It’s increasingly difficult to read anything, see anything at the movie theater or on television, or visit an art museum or other cultural institution without being assaulted at some point by politics, and primarily (but not exclusively) leftist politics. It’s as if poets, novelists, artists, cinematographers, television script writers, and other culture creators have caught some kind of mass psychosis which mandates they inflict the rest of us with it. The sometimes-astonishing thing is how uniform the thinking behind it seems to be.
Longtime art critic Jed Perl offers some resistance to this phenomenon. In Authority and Freedom: A Defense of the Arts, he argues that art transcends politics, that it has its own internal dynamic that sets it apart from whatever might be the prevailing political ideology of the moment.
The value of art, he says, can be found in “remembering what attracted us to literature, music, and the visual arts in the first place, often when we were kids…They took us out of ourselves; they felt irresponsible, irrepressible, liberating.” Put another way, we got carried away, transported to another time and another place.
He describes how artists are always caught between the poles of authority and freedom, and how the tension between the two is what leads individuals to create art. He explores the idea of vocation or calling (which has its origin in religion). He says that the arts “have a paradoxical place in our world. They’re essential because they stand apart.” And he examines what he sees as the cyclical nature of the understanding of the arts, that there have been only two brief periods in the last 150 years in the United States and Western Europe where the arts were understood as having their own significance. (And the current moment is not one of the two.)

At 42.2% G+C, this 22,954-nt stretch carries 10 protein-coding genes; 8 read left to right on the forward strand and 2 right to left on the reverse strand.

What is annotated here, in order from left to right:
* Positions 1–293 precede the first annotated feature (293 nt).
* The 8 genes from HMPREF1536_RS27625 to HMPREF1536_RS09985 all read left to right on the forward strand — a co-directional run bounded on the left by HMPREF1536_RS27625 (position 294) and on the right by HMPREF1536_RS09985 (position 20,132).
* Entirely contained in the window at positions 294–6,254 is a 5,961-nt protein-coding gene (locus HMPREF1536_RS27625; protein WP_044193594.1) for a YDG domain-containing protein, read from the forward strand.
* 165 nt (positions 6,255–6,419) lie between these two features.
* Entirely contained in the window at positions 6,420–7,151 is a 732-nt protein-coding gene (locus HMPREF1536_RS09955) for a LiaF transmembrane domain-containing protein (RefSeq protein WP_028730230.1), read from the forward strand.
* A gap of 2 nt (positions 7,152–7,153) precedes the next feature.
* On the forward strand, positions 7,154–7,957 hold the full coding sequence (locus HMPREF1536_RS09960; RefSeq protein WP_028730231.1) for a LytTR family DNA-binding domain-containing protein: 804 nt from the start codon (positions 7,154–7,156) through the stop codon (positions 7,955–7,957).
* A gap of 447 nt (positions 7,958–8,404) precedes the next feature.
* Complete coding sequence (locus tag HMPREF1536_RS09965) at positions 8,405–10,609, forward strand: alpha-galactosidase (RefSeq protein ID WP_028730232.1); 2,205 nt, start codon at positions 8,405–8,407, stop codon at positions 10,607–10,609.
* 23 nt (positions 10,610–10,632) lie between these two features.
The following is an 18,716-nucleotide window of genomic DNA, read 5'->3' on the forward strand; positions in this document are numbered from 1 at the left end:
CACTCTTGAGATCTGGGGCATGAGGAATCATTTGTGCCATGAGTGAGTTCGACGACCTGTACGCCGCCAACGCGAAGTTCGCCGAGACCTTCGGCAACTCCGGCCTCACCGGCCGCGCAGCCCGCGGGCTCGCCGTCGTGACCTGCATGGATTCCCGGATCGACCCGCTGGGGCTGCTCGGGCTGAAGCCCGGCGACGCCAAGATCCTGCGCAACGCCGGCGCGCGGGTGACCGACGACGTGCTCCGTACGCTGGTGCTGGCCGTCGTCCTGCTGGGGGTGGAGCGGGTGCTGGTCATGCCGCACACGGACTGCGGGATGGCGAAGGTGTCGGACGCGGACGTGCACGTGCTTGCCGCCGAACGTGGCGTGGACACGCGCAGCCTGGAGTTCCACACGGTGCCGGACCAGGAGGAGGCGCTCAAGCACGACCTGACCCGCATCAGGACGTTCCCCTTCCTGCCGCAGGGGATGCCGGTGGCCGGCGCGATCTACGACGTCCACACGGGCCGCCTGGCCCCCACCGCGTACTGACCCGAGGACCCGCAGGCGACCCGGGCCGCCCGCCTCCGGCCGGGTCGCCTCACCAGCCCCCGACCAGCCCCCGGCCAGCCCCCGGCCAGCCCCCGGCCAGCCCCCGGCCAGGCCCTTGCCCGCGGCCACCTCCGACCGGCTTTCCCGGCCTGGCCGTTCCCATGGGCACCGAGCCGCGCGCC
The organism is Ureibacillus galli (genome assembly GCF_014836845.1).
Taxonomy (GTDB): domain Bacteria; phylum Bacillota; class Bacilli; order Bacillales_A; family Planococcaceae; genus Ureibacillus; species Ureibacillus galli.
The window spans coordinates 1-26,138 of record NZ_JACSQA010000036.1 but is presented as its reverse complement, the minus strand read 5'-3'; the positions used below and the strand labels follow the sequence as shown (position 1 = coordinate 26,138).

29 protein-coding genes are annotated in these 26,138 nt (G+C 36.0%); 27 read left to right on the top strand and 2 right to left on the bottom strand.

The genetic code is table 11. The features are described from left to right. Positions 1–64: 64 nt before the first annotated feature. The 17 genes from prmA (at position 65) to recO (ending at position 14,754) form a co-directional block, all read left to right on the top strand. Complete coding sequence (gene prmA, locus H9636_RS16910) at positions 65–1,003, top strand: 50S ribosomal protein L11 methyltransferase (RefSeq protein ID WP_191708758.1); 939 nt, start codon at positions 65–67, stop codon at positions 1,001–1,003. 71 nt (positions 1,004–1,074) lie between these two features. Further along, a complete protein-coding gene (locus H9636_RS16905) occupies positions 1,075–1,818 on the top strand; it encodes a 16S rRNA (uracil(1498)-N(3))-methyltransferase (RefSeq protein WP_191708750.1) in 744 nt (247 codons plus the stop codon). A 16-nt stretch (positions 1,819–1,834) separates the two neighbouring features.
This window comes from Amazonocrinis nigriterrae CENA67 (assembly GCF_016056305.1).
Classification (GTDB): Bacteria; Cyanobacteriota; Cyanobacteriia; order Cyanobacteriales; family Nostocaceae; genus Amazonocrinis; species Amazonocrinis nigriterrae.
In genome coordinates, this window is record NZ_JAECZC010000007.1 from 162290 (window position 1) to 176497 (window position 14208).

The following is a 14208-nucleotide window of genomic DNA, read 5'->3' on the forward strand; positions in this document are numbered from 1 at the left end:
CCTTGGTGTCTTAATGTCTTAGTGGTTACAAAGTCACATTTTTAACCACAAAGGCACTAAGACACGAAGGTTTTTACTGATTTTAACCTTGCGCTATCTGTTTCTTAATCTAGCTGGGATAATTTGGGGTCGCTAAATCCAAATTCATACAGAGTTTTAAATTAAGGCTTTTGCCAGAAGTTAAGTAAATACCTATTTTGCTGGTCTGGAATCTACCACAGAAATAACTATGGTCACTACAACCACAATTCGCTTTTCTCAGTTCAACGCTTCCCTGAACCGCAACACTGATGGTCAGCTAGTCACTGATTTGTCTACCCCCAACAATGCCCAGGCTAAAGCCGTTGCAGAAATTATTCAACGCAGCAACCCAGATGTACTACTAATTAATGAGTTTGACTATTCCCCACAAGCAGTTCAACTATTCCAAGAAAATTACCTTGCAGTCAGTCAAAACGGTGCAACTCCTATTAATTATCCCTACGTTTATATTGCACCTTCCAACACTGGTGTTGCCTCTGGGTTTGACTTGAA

Perl has held a number of important positions in art criticism, including being the art critic at The New Republic for 20 years and a contributing editor at Vogue for 10. He is also a regular contributor to The New York Review of Books. He has also published several books: Paris Without End, Gallery Going, Eyewitness, New Art City, Antoine’s Alphabet, Magicians and Charlatans, and a two-volume biography of Alexander Calder. He lives in New York City.
Authority and Freedom is a short book – 161 pages including 11 pages of footnotes – but it’s an important book. It ranges across the breadth and depth of art, and not only Western art. It considers the place of our in our civilization and our individual lives. And it says that, often despite our best conforming efforts, art stands outside ideology.